Other assumptions were that the model did not consider non-HF hospital admission, because we assume they were equal in both cohorts. In addition, no adverse events associated with the pharmacological treatment received were considered, since the medication scheme was assumed to be the same in both cohorts.

Epidemiological parameters

Every epidemiological parameter was retrieved by performing a literature search of the evidence regarding the patients and the intervention of the study. We select the evidence that suits the best and represents the local context. Epidemiological parameters are reported in Table 1.

Table 1 Summary of input parameters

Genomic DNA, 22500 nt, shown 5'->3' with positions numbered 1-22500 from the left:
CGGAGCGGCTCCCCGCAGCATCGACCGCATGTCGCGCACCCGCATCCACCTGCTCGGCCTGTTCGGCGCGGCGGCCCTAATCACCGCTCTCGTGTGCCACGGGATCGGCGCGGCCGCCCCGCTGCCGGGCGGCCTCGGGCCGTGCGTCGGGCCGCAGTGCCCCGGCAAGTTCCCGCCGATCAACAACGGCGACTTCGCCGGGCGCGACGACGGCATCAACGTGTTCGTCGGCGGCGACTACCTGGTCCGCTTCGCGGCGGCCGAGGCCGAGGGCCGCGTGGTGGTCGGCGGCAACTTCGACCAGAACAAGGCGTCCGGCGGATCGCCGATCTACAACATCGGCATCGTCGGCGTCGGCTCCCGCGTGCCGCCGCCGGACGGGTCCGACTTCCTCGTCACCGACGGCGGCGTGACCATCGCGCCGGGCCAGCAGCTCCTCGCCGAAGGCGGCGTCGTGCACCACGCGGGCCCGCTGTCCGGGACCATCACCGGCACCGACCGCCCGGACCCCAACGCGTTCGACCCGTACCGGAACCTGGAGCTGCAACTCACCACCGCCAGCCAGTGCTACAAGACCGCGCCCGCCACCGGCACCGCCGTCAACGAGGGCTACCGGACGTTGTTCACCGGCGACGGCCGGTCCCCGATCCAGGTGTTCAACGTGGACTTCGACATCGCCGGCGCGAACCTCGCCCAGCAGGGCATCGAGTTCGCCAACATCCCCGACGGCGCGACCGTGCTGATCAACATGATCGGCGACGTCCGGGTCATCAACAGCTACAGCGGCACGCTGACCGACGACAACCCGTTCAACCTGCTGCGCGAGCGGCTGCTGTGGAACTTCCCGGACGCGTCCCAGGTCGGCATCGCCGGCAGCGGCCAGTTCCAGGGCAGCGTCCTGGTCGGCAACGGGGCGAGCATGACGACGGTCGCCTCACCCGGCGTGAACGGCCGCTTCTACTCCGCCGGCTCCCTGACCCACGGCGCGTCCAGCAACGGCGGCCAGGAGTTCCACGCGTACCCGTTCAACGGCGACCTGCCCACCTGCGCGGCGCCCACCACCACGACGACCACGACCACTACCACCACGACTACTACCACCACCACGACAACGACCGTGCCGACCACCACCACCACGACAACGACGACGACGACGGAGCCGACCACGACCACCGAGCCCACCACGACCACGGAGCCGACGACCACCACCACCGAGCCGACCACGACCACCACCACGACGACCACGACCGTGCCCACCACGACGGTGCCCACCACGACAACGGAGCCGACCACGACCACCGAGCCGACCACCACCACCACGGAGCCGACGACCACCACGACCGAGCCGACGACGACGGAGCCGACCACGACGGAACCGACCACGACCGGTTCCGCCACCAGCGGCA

The mortality for the patients in the treatment cohort at month 12 of follow-up was 16% (95% CI: 14–18%), based on the largest study published with the device: a multi-center, prospective, open-label, observational, single-arm trial, that assessed the efficacy and safety of CardioMEMS with 1200 patients [35]. The mortality for the control cohort was based on the life tables by age of the Argentine population and was calibrated through an intermediate correction factor that represents the excess of risk associated with HF in Argentina. The resulting correction factor, equal to 7.7, means that patients with HF CF III have an increased relative risk of death of 7.7 in comparison to those patients without HF. This correction factor for mortality was calculated by calibrating the baseline mortality rate of our model in the control cohort with the mortality rate observed in the control arm of the CHAMPION trial (23% at 18 months) [21].